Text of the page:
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Vaijayanti Nerkar, BMC Software
August 1, 2022

In recent years, we have started seeing a growth in delivering information through visuals. Rich media deliverables are getting as popular as text-based documentation. In this article we attempt to understand if there is a need for certain percentage of information to be delivered through rich media. We also scrutinize whether cloud-based products need more rich media, or whether more rich media equals to higher customer satisfaction.

What consists of rich media?

Rich media covers infographics, videos, screenshots with annotations, self-help, and other interactive media that helps users engage with your content.

  • Infographics are graphics that convey a piece of information completely; for example, graphics such as workflow diagrams or process flow diagrams.
  • Videos cover different types of information such as troubleshooting, conceptual, procedural.
  • Screenshots with annotations are mostly used to provide more details about a complex UI.
  • Self-help is not directly a rich media deliverable; but it becomes an important consideration if your product has an in-application help.

Does product delivery and type of product influence rich media decisions?

Let us inspect if product deployment methods like cloud deployment or on-premises deployment or product type like large Enterprise product or UI-based product influence rich media decisions.

Information that needs to be conveyed to end users is usually agnostic of how the product is delivered. For example, let us assume that we have a product called Microsoft Word, which is an on-premises installation. Let us assume that we need to deliver information for a use case called Creating a new document. While evaluating the right way to deliver this information might consider creating a quick 30 second video or if the product has self-help, we might decide to deliver the information through a quick walkthrough. In our process of finding the right delivery medium we do not get influenced whether the product is on-premises or a cloud subscription.

Only while creating install or upgrade information, there is a need to consider if the product is an on-premises installation or a cloud-based deployment. For these use cases, based on the user information need and the complexity involved, the right delivery format can be identified. So, it is the user information need and not the deployment method that influences rich media decisions.

A general belief is that for SaaS products, customers expect more visual-based information than for on-premises products. However, as we examine use cases it becomes evident that what you want to convey determines how you convey it. If the installation of an on-premises product is not complex, a video could be a good way to deliver this information. Simply because it is an on-premises installation we need not discard visuals as possible delivery mediums.

Similarly, while working with Enterprise products or UI-based products, the use cases determine if the information is best presented via rich media, text, or a mix of visuals and text.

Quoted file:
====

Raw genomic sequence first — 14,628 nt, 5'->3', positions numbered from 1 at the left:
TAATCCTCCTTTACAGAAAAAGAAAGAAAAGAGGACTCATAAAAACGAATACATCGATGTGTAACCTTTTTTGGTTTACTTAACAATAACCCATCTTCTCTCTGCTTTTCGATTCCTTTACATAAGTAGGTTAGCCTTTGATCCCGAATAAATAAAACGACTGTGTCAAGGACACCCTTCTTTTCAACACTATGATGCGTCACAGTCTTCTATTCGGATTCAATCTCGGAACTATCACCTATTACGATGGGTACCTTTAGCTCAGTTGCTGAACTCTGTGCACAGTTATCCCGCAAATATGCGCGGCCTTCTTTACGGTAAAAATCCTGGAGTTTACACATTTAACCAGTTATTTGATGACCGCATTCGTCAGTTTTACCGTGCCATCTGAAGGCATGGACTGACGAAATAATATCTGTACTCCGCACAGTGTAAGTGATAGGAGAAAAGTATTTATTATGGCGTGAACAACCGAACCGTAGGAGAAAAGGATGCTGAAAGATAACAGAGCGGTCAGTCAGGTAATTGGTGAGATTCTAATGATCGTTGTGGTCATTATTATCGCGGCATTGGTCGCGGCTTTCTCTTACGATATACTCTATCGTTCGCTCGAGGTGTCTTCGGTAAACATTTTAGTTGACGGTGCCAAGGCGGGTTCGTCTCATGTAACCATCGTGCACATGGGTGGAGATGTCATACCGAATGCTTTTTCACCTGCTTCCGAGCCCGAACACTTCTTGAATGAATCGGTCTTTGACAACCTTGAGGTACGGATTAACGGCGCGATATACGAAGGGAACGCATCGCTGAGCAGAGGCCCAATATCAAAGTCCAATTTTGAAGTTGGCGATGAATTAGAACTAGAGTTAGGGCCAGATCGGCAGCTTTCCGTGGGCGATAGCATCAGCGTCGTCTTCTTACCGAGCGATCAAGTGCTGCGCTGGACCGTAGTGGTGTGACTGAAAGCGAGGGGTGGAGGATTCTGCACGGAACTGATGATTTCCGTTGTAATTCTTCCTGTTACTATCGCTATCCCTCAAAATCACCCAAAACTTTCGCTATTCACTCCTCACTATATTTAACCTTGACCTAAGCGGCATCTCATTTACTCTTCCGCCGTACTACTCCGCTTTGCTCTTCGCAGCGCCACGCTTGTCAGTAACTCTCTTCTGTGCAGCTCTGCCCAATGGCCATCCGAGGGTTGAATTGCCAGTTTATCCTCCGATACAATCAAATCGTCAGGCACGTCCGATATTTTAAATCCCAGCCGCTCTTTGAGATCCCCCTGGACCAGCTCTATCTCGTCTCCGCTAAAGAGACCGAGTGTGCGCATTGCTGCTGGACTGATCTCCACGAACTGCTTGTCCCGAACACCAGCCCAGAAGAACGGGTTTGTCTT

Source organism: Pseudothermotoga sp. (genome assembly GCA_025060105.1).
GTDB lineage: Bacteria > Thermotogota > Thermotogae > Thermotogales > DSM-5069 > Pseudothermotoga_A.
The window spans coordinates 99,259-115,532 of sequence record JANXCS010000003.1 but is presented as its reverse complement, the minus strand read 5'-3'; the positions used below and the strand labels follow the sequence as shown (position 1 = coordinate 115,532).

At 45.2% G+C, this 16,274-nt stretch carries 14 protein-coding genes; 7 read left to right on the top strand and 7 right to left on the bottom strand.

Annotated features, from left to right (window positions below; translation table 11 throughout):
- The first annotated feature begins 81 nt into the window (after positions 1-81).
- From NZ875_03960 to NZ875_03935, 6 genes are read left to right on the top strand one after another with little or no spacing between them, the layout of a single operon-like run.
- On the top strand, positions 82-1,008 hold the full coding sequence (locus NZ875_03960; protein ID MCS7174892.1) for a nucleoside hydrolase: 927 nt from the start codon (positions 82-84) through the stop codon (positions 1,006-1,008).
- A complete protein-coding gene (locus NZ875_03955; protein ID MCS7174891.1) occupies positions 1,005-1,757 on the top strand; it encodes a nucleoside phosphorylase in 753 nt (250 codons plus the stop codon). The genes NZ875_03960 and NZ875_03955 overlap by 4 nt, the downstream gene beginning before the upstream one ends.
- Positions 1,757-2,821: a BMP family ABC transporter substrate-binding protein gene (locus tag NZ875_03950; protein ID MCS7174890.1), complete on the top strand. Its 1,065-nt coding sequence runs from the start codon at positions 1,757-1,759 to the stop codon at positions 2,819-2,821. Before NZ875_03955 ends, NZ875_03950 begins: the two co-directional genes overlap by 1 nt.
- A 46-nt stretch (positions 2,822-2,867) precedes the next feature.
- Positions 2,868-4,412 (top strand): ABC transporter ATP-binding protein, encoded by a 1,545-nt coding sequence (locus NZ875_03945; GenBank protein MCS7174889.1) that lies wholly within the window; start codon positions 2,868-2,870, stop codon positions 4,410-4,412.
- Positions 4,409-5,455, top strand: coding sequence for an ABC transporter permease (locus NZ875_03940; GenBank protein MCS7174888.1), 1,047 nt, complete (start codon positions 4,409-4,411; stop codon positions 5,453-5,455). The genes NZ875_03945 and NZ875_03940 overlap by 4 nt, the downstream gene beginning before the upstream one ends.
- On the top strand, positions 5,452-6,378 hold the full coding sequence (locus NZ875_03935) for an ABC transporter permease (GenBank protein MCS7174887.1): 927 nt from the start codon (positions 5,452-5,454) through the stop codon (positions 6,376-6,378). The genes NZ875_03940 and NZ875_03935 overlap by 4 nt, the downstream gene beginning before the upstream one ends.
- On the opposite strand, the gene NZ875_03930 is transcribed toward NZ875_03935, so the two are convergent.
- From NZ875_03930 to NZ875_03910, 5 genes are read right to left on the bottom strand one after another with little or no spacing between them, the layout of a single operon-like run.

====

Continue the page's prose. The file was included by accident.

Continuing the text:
For example, while documenting use cases for a mobile phone which is predominantly a UI-based application the information is best delivered through videos or in-application help. For an Enterprise product where we have complex use cases such as Administering or Integrating could have multiple personas within the use cases. Therefore, for such complex use cases it is best to break the information down and deliver it through a mix of rich media and text-based documentation to enhance user experience.

How much?

To determine how much rich media should be delivered it is important to understand the use case.

Typically, while creating the documentation plan user information should be designed depending on how the end user is going to consume the product feature. The more consumable the information, the higher the end user satisfaction. Another strong belief is that end user satisfaction is higher if the information is delivered with a maximum number of rich media. However, this is not true. Once we correctly identify the use case and the user information need, the information can be designed and delivered in a way that is easy to understand.

A simple use case will usually have only one best way to deliver the information. A complex use case might need a combination of multiple delivery mediums such as videos, text-based topics, and diagrams to make the information clearer. The key is to focus on delivering the right information through the right medium. Because our decisions are use case centric, it is not possible to determine in advance what percentage of information should be delivered via rich media.

How much is too much?

While delivering information through visuals, it is easy to go overboard. After the right delivery medium is identified, it is important to not repeat the same information through other delivery mediums.

For complex information it is best to break the information into concepts, procedures, overviews and combine different delivery mediums to convey that information holistically.

Let’s summarize

Adding rich media increases the quality of the information and drives more end user engagement, but only if the use case demands it.

More rich media might not always guarantee more end user satisfaction. If we try to force fit rich media deliverables into use cases that do not need them, we may end up with dissatisfied customers.

The information that needs to be conveyed will determine how to convey it. Usually for complex information a good balance of visuals and text can make the information easier to consume and enhance the end-user experience.